This takes about 2 s. If I understand correctly this is the where the IO takes place. If so, I think this is excellent.
foreach (DataRow r in dt.Rows)
                        {
                            string str = Convert.ToString(r["Date"]);
                            DateTime d;
                            double v;
                            try
                            {
                                if (str.Contains('.'))
                                {
                                    d = DateTime.Parse(ControlExcel.ConvertToDateTime(str), provider);
                                }
                                else
                                    d = DateTime.Parse(ControlExcel.ConvertToDateTime(str));
                                v = Convert.ToDouble(r[p.Key]);
                            }
                            catch (Exception theException)
                            {
                                continue;
                            }
                            dat.Add(d);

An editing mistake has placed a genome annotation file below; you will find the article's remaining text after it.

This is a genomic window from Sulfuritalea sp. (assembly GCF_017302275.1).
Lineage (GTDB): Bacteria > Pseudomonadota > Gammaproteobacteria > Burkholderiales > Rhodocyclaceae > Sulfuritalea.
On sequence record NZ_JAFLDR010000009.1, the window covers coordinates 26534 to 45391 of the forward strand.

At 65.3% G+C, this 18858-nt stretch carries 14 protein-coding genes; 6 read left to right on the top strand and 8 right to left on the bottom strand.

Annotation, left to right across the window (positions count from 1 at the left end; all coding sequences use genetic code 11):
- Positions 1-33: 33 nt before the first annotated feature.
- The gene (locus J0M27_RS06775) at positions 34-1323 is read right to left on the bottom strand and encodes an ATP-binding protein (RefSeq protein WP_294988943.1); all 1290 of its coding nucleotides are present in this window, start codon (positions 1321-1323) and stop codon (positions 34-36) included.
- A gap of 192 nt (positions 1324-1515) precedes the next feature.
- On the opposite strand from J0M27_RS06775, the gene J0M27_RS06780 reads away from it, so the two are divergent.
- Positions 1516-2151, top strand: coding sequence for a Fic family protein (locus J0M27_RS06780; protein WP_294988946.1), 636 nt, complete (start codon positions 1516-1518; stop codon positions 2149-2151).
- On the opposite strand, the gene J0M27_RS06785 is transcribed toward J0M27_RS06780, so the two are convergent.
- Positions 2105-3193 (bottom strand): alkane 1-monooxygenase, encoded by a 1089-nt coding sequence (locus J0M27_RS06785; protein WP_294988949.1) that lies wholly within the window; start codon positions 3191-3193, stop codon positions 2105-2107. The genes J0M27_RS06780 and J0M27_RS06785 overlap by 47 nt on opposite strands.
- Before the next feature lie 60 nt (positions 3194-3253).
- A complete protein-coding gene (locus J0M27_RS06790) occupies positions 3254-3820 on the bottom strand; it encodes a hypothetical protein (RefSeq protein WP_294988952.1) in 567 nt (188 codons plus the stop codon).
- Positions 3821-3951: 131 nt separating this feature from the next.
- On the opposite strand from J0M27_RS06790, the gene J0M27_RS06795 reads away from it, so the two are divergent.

val.Add(v);
                        }
This takes about 13 s.

My first thought was that access to the DataTable container is slow. So I tried some alternatives, by copying the contents of the columns I am interested in into List or into System.Array objects. Then I looped over the List/System.Array containers, but the time is exactly the same.

As a reference, I am comparing to what I observe when using the Microsoft.Office.Interop functionality. In this case, the file access time is comparable. But I only read the columns I am interested in and not the whole workbook (like when using the ExcelDataReader --> this might a big advantage!). I get the colmun data into System.Array objects. Then looping over these containers is very fast (abt 2 seconds), with the same code as in the foreach loop above.
Jul 26, 2013 at 3:09 PM
I think you should pull everything out of your loop but the string str = Convert.ToString(r["Date"]); and do something with the str value just to make sure it doesn't get optimized out. I like the Stopwatch timer outside the loop so it doesn't add any delay inside the loop.

I just have a list box on a form that displays the times. I create the gridviews dynamically for each table. It's possible I messed up the timing code but I don't see anything like the times your seeing. Here is the code I used: